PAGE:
Ben Goldacre: Bad Science. Published September 2008 by Fourth Estate Ltd. Paperback, 352 pages, ISBN 0007240198
Ben Goldacre (https://web.archive.org/web/20150922174108/http://network.nature.com/people/UA495AB88/profile?), blogger of the Bad Science column in the Guardian newspaper, in September published a book based on material from his blog. Just like the newspaper column, the book is primarily intended for a general audience rather than the trained scientist or medical doctor. And it helps to live in Great Britain, where most of the examples of bad science given in the book happened.
But the book is not really a collection of scary and sometimes hilarious bad science stories. Ben Goldacre takes these examples and tries to teach the reader evidence-based medicine. Evidence-based medicine2 (https://web.archive.org/web/20150922174108/http://blogs.plos.org/mfenner/2008/10/24/book_review_bad_science_by_ben_goldacre/#fn2?) or EBM uses the scientific method to make decisions about the care of individual patients. It is funny how many people – including medical doctors – throw away all the research evidence that is available and instead rely on personal experiences. And evidence-based medicine helps to distinguish good research from bad research, e.g. by stressing the importance of randomized controlled trials. The book was very stimulating reading for me, including the chapter about the placebo effect3 (https://web.archive.org/web/20150922174108/http://blogs.plos.org/mfenner/2008/10/24/book_review_bad_science_by_ben_goldacre/#fn3?). But I'm a medical doctor, and I don't know whether Ben Goldacre succeeded in every reader with this teaching mission. Even so, most readers will look much more carefully at science stories in the media after finishing the book. And that is a good thing.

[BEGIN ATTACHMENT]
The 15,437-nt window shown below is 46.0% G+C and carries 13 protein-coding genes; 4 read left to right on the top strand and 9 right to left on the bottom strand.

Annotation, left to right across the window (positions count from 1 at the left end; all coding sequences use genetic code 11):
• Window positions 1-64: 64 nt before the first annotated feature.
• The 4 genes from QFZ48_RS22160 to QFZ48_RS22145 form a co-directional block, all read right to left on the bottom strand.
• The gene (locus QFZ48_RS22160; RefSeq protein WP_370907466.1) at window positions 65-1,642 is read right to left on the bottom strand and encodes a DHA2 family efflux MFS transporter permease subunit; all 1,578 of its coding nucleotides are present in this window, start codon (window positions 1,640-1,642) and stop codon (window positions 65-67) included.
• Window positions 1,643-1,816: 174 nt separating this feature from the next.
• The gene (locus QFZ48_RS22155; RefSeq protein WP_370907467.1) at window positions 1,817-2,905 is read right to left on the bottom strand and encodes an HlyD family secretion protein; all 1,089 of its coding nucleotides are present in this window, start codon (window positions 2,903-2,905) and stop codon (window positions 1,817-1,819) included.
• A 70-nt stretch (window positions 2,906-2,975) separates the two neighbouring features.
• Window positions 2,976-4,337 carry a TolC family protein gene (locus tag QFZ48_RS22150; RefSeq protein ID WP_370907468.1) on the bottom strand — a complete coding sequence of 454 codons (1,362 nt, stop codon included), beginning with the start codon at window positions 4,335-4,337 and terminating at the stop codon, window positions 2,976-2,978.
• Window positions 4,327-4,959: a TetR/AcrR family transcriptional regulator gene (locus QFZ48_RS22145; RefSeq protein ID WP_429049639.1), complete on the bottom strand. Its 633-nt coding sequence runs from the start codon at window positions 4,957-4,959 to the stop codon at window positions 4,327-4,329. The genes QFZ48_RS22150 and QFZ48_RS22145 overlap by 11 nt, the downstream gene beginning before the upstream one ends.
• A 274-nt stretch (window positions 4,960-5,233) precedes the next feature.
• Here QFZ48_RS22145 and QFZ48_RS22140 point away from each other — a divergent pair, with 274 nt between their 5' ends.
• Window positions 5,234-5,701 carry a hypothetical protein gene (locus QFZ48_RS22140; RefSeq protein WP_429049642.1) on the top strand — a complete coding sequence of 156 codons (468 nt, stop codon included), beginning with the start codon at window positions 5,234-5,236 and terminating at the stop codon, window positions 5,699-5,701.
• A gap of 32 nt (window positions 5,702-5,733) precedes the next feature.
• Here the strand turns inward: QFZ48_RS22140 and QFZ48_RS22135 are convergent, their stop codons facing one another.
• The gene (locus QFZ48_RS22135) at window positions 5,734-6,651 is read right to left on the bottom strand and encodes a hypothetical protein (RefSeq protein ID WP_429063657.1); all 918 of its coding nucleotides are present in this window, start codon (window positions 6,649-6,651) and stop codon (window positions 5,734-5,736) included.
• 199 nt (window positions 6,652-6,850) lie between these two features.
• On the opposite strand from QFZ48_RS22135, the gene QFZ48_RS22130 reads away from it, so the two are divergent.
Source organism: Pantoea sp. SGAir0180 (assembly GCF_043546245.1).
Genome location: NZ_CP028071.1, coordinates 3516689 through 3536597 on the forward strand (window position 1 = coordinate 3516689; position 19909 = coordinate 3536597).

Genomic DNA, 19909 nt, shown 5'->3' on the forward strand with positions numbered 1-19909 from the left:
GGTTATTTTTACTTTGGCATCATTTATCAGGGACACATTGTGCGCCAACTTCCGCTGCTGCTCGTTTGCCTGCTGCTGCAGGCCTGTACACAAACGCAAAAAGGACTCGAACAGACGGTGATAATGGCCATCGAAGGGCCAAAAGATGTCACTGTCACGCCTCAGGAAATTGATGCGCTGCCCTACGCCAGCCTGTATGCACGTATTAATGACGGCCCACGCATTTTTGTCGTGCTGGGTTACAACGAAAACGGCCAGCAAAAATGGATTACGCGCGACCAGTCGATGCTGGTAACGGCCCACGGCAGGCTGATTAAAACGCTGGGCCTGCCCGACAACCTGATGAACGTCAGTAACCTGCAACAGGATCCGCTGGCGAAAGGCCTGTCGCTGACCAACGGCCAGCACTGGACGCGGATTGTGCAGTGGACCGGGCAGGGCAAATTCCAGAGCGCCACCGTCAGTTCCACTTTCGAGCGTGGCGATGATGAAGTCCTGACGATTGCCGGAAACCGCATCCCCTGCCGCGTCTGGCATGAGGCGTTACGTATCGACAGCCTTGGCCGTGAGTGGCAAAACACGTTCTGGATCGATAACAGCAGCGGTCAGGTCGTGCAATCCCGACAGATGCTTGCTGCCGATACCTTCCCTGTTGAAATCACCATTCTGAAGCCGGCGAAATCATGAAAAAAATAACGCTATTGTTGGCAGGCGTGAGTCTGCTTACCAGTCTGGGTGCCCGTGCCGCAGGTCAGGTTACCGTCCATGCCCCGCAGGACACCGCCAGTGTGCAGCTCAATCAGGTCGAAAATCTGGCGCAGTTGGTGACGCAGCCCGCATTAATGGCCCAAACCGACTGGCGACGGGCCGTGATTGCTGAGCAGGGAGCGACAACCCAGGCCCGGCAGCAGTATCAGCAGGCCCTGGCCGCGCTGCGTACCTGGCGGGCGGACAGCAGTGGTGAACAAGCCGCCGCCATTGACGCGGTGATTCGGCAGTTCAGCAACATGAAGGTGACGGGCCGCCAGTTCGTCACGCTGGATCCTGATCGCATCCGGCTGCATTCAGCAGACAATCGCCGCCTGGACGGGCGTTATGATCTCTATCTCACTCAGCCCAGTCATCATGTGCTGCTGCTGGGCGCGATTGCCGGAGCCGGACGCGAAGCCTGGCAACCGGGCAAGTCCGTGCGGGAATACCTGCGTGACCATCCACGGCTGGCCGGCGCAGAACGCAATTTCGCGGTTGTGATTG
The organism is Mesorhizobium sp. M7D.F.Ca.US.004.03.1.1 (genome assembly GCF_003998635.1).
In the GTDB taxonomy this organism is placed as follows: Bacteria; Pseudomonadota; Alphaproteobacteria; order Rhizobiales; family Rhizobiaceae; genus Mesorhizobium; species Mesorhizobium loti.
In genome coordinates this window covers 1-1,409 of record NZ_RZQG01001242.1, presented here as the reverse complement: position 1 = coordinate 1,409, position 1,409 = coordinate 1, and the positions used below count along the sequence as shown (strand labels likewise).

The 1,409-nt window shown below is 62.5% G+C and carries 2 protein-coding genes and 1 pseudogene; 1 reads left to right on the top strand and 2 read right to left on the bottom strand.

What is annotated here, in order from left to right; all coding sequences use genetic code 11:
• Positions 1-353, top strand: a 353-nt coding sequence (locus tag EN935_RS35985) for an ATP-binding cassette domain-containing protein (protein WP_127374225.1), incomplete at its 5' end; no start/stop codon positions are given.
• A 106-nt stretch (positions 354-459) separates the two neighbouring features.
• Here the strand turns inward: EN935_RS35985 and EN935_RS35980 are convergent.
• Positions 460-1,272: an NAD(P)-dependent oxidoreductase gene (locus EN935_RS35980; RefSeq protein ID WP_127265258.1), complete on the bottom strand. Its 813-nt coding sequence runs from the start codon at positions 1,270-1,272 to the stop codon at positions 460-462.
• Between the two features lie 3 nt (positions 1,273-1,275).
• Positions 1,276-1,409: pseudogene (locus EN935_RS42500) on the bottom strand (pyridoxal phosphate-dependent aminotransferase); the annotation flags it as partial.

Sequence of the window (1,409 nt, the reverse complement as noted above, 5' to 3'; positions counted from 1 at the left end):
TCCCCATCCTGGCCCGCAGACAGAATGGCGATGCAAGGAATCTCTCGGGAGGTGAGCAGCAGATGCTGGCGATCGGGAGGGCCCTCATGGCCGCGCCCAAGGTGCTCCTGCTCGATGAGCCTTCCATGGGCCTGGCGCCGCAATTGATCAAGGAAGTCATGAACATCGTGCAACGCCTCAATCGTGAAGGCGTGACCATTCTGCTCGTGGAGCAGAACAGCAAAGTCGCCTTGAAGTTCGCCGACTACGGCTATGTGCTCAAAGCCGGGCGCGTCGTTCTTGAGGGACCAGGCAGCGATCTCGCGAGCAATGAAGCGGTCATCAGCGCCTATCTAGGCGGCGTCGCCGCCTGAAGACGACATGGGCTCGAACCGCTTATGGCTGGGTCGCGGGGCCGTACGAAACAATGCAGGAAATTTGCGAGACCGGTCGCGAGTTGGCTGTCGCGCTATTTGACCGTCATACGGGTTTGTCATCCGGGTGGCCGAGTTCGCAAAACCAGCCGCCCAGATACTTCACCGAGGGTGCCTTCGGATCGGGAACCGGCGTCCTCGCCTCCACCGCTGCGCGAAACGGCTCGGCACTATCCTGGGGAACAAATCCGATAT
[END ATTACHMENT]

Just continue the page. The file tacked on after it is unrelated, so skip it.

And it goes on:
More reviews of the book can be found in these fine publications: